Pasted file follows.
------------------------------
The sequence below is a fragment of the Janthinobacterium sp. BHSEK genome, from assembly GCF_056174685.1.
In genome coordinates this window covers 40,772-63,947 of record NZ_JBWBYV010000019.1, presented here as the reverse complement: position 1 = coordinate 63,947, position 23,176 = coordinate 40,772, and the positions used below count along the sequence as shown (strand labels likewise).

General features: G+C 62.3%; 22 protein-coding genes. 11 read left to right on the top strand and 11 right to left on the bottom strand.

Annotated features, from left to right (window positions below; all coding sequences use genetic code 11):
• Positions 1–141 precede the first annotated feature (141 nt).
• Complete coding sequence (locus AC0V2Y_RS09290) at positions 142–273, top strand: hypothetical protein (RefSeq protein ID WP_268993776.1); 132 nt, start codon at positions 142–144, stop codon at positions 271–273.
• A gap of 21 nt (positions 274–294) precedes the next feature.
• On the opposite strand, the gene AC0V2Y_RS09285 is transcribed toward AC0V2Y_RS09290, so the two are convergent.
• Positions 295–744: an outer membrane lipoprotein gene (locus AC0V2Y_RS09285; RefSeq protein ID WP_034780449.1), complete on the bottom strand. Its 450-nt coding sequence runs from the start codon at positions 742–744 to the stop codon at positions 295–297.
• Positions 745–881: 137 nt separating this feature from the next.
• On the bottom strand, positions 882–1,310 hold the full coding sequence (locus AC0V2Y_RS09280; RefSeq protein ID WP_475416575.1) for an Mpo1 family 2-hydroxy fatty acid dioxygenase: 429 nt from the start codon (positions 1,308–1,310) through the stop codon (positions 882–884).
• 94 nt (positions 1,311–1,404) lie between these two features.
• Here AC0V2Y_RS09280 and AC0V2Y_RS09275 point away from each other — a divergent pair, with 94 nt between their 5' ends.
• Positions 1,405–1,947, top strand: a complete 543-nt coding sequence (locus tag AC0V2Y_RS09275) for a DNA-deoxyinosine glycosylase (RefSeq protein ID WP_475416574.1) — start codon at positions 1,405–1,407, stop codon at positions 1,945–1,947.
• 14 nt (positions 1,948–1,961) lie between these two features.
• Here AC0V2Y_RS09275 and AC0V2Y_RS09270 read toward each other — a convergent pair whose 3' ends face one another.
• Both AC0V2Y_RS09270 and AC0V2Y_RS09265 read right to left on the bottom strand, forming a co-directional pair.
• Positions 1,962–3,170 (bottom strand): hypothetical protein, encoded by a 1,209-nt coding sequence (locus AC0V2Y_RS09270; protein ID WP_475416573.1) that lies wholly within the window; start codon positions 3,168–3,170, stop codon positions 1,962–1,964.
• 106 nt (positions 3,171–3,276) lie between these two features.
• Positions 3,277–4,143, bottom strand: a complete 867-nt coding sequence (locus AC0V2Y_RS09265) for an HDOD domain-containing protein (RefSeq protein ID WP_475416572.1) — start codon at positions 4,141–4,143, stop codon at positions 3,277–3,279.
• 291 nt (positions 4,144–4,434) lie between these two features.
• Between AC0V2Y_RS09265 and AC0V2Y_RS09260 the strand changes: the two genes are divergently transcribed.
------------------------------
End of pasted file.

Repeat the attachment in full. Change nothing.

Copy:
The sequence below is a fragment of the Janthinobacterium sp. BHSEK genome, from assembly GCF_056174685.1.
In genome coordinates this window covers 40,772-63,947 of record NZ_JBWBYV010000019.1, presented here as the reverse complement: position 1 = coordinate 63,947, position 23,176 = coordinate 40,772, and the positions used below count along the sequence as shown (strand labels likewise).

General features: G+C 62.3%; 22 protein-coding genes. 11 read left to right on the top strand and 11 right to left on the bottom strand.

Annotated features, from left to right (window positions below; all coding sequences use genetic code 11):
• Positions 1–141 precede the first annotated feature (141 nt).
• Complete coding sequence (locus AC0V2Y_RS09290) at positions 142–273, top strand: hypothetical protein (RefSeq protein ID WP_268993776.1); 132 nt, start codon at positions 142–144, stop codon at positions 271–273.
• A gap of 21 nt (positions 274–294) precedes the next feature.
• On the opposite strand, the gene AC0V2Y_RS09285 is transcribed toward AC0V2Y_RS09290, so the two are convergent.
• Positions 295–744: an outer membrane lipoprotein gene (locus AC0V2Y_RS09285; RefSeq protein ID WP_034780449.1), complete on the bottom strand. Its 450-nt coding sequence runs from the start codon at positions 742–744 to the stop codon at positions 295–297.
• Positions 745–881: 137 nt separating this feature from the next.
• On the bottom strand, positions 882–1,310 hold the full coding sequence (locus AC0V2Y_RS09280; RefSeq protein ID WP_475416575.1) for an Mpo1 family 2-hydroxy fatty acid dioxygenase: 429 nt from the start codon (positions 1,308–1,310) through the stop codon (positions 882–884).
• 94 nt (positions 1,311–1,404) lie between these two features.
• Here AC0V2Y_RS09280 and AC0V2Y_RS09275 point away from each other — a divergent pair, with 94 nt between their 5' ends.
• Positions 1,405–1,947, top strand: a complete 543-nt coding sequence (locus tag AC0V2Y_RS09275) for a DNA-deoxyinosine glycosylase (RefSeq protein ID WP_475416574.1) — start codon at positions 1,405–1,407, stop codon at positions 1,945–1,947.
• 14 nt (positions 1,948–1,961) lie between these two features.
• Here AC0V2Y_RS09275 and AC0V2Y_RS09270 read toward each other — a convergent pair whose 3' ends face one another.
• Both AC0V2Y_RS09270 and AC0V2Y_RS09265 read right to left on the bottom strand, forming a co-directional pair.
• Positions 1,962–3,170 (bottom strand): hypothetical protein, encoded by a 1,209-nt coding sequence (locus AC0V2Y_RS09270; protein ID WP_475416573.1) that lies wholly within the window; start codon positions 3,168–3,170, stop codon positions 1,962–1,964.
• 106 nt (positions 3,171–3,276) lie between these two features.
• Positions 3,277–4,143, bottom strand: a complete 867-nt coding sequence (locus AC0V2Y_RS09265) for an HDOD domain-containing protein (RefSeq protein ID WP_475416572.1) — start codon at positions 4,141–4,143, stop codon at positions 3,277–3,279.
• 291 nt (positions 4,144–4,434) lie between these two features.
• Between AC0V2Y_RS09265 and AC0V2Y_RS09260 the strand changes: the two genes are divergently transcribed.